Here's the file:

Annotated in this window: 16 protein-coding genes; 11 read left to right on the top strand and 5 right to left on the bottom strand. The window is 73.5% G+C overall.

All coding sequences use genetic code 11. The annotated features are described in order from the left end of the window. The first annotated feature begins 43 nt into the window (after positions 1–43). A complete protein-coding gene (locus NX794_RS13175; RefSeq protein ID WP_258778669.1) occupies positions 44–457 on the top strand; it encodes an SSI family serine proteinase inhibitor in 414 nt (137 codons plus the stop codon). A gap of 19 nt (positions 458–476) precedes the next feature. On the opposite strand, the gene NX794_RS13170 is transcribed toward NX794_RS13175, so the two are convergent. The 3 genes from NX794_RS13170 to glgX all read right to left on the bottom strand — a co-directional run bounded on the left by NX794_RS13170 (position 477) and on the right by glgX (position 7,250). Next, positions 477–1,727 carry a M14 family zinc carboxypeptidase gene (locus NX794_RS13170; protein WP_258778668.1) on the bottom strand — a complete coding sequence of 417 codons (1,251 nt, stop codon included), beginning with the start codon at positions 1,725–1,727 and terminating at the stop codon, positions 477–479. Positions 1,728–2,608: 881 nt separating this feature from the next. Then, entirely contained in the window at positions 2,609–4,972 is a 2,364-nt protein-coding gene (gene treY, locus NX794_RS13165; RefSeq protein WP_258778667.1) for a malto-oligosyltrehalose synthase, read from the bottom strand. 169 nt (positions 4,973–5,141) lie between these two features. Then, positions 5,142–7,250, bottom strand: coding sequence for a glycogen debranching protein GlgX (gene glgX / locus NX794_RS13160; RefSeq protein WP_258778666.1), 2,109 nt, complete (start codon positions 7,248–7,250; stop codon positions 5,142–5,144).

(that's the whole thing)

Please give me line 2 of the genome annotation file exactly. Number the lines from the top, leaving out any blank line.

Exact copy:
All coding sequences use genetic code 11. The annotated features are described in order from the left end of the window. The first annotated feature begins 43 nt into the window (after positions 1–43). A complete protein-coding gene (locus NX794_RS13175; RefSeq protein ID WP_258778669.1) occupies positions 44–457 on the top strand; it encodes an SSI family serine proteinase inhibitor in 414 nt (137 codons plus the stop codon). A gap of 19 nt (positions 458–476) precedes the next feature. On the opposite strand, the gene NX794_RS13170 is transcribed toward NX794_RS13175, so the two are convergent. The 3 genes from NX794_RS13170 to glgX all read right to left on the bottom strand — a co-directional run bounded on the left by NX794_RS13170 (position 477) and on the right by glgX (position 7,250). Next, positions 477–1,727 carry a M14 family zinc carboxypeptidase gene (locus NX794_RS13170; protein WP_258778668.1) on the bottom strand — a complete coding sequence of 417 codons (1,251 nt, stop codon included), beginning with the start codon at positions 1,725–1,727 and terminating at the stop codon, positions 477–479. Positions 1,728–2,608: 881 nt separating this feature from the next. Then, entirely contained in the window at positions 2,609–4,972 is a 2,364-nt protein-coding gene (gene treY, locus NX794_RS13165; RefSeq protein WP_258778667.1) for a malto-oligosyltrehalose synthase, read from the bottom strand. 169 nt (positions 4,973–5,141) lie between these two features. Then, positions 5,142–7,250, bottom strand: coding sequence for a glycogen debranching protein GlgX (gene glgX / locus NX794_RS13160; RefSeq protein WP_258778666.1), 2,109 nt, complete (start codon positions 7,248–7,250; stop codon positions 5,142–5,144).